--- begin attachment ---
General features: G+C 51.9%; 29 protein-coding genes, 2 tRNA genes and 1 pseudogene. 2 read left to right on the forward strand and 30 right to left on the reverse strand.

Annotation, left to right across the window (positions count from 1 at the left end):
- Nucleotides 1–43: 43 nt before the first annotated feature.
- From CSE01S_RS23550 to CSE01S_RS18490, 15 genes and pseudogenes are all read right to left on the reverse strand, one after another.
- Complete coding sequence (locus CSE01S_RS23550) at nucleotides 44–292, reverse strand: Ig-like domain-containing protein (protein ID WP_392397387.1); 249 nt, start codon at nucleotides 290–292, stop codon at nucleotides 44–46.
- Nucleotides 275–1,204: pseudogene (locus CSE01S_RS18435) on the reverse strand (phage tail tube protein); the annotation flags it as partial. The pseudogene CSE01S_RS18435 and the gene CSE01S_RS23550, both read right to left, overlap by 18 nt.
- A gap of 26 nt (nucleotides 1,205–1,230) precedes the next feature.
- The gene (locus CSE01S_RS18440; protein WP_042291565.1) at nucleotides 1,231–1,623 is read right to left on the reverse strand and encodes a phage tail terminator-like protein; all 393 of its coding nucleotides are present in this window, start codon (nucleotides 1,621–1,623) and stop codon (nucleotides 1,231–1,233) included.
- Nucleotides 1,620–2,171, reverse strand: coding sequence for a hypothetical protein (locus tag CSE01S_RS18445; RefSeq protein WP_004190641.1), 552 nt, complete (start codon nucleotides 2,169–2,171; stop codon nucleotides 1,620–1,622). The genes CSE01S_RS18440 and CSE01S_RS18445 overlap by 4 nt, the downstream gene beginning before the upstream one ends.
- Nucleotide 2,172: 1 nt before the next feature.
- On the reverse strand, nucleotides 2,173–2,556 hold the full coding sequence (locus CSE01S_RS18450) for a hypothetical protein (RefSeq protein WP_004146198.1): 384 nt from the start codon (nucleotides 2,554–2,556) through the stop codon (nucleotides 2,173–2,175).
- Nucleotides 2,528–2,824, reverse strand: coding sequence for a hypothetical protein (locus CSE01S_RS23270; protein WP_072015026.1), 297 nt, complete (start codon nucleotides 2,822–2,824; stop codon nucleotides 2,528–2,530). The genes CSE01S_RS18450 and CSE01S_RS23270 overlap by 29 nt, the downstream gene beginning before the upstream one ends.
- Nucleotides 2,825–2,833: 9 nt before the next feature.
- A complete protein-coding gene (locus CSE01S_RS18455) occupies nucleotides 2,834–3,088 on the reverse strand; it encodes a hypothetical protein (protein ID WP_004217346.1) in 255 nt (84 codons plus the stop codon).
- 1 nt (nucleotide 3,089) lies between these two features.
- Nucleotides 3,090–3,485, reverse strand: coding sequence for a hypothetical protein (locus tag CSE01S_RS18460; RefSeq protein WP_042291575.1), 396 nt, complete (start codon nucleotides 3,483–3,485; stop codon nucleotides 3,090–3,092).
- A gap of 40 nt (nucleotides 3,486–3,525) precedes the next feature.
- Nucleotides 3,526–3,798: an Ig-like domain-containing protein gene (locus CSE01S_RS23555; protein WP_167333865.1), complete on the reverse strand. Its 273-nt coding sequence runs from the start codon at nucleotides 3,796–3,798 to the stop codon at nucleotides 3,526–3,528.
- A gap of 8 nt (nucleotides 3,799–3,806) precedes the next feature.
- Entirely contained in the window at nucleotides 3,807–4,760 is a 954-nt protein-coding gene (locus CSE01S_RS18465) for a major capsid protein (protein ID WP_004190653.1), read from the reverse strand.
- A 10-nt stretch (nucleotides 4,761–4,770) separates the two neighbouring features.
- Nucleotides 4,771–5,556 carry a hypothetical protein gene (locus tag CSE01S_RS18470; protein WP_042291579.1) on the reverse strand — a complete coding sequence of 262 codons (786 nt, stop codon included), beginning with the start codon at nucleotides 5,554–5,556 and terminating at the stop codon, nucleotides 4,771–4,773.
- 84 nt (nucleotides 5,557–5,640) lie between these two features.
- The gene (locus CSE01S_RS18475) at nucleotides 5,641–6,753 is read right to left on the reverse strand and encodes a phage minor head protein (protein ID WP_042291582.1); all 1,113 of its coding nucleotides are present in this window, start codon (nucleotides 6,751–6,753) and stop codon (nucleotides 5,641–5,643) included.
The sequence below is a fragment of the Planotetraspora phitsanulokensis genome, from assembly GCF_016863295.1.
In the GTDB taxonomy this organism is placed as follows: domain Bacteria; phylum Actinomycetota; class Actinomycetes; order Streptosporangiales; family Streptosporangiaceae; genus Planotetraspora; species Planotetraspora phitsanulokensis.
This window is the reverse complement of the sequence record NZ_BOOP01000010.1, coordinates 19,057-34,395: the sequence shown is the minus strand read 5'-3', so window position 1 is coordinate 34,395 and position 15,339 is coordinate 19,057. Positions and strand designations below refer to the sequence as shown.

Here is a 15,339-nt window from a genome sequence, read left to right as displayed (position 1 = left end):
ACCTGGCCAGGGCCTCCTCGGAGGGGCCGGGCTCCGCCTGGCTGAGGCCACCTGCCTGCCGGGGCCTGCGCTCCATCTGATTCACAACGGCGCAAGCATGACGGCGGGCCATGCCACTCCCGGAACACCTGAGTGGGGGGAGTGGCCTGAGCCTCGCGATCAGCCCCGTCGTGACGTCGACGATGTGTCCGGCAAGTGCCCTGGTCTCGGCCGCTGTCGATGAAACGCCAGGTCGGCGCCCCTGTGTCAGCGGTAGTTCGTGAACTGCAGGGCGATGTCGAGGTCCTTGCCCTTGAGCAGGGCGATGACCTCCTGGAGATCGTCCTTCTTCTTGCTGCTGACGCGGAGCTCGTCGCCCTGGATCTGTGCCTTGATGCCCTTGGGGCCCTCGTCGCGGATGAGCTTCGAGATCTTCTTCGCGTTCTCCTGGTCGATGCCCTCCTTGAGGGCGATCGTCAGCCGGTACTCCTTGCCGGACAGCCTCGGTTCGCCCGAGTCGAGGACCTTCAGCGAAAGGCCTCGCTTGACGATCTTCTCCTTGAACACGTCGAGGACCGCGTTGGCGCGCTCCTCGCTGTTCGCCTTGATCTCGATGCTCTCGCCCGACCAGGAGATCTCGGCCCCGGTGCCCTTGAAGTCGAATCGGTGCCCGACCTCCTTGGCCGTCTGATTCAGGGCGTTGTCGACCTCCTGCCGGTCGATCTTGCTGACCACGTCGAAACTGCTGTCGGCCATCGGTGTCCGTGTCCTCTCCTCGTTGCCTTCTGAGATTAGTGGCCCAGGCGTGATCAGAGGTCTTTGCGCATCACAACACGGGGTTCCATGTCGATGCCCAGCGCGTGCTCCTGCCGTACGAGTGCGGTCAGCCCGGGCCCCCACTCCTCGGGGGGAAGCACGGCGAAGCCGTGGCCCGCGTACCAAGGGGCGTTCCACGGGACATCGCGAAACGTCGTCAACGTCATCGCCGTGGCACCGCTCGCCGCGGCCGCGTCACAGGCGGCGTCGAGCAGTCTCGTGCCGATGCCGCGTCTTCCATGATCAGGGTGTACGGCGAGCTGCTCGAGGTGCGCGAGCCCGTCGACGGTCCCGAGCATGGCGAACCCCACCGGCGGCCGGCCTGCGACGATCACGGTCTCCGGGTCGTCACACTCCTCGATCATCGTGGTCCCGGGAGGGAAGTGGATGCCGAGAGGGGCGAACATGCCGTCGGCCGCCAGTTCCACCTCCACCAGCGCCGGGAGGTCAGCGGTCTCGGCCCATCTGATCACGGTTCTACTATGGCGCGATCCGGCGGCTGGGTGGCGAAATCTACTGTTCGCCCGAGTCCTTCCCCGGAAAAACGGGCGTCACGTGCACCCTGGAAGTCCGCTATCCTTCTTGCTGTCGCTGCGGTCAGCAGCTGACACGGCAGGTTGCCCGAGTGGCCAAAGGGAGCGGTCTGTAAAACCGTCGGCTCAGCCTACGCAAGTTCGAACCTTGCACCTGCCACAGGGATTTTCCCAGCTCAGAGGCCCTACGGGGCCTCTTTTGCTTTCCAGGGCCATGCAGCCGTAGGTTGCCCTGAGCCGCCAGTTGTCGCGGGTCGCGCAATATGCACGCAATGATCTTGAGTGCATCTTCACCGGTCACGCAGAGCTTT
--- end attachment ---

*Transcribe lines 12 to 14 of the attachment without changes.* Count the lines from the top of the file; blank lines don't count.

- Nucleotides 2,528–2,824, reverse strand: coding sequence for a hypothetical protein (locus CSE01S_RS23270; protein WP_072015026.1), 297 nt, complete (start codon nucleotides 2,822–2,824; stop codon nucleotides 2,528–2,530). The genes CSE01S_RS18450 and CSE01S_RS23270 overlap by 29 nt, the downstream gene beginning before the upstream one ends.
- Nucleotides 2,825–2,833: 9 nt before the next feature.
- A complete protein-coding gene (locus CSE01S_RS18455) occupies nucleotides 2,834–3,088 on the reverse strand; it encodes a hypothetical protein (protein ID WP_004217346.1) in 255 nt (84 codons plus the stop codon).